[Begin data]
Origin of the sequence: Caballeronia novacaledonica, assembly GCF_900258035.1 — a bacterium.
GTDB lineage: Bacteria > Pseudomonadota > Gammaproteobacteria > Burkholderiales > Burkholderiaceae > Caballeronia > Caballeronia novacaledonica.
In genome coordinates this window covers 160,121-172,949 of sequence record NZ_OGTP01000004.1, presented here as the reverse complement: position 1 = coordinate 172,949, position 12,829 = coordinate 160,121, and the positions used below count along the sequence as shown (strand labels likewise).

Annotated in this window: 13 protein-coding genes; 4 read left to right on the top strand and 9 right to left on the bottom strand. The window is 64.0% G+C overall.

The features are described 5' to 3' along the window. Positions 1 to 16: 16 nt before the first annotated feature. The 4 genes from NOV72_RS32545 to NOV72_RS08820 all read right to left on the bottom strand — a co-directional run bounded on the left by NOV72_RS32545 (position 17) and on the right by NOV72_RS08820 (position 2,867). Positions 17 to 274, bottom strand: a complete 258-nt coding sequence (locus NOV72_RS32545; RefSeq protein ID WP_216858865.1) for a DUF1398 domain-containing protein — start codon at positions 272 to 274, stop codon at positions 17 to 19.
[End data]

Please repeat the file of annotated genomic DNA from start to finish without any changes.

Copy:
Origin of the sequence: Caballeronia novacaledonica, assembly GCF_900258035.1 — a bacterium.
GTDB lineage: Bacteria > Pseudomonadota > Gammaproteobacteria > Burkholderiales > Burkholderiaceae > Caballeronia > Caballeronia novacaledonica.
In genome coordinates this window covers 160,121-172,949 of sequence record NZ_OGTP01000004.1, presented here as the reverse complement: position 1 = coordinate 172,949, position 12,829 = coordinate 160,121, and the positions used below count along the sequence as shown (strand labels likewise).

Annotated in this window: 13 protein-coding genes; 4 read left to right on the top strand and 9 right to left on the bottom strand. The window is 64.0% G+C overall.

The features are described 5' to 3' along the window. Positions 1 to 16: 16 nt before the first annotated feature. The 4 genes from NOV72_RS32545 to NOV72_RS08820 all read right to left on the bottom strand — a co-directional run bounded on the left by NOV72_RS32545 (position 17) and on the right by NOV72_RS08820 (position 2,867). Positions 17 to 274, bottom strand: a complete 258-nt coding sequence (locus NOV72_RS32545; RefSeq protein ID WP_216858865.1) for a DUF1398 domain-containing protein — start codon at positions 272 to 274, stop codon at positions 17 to 19.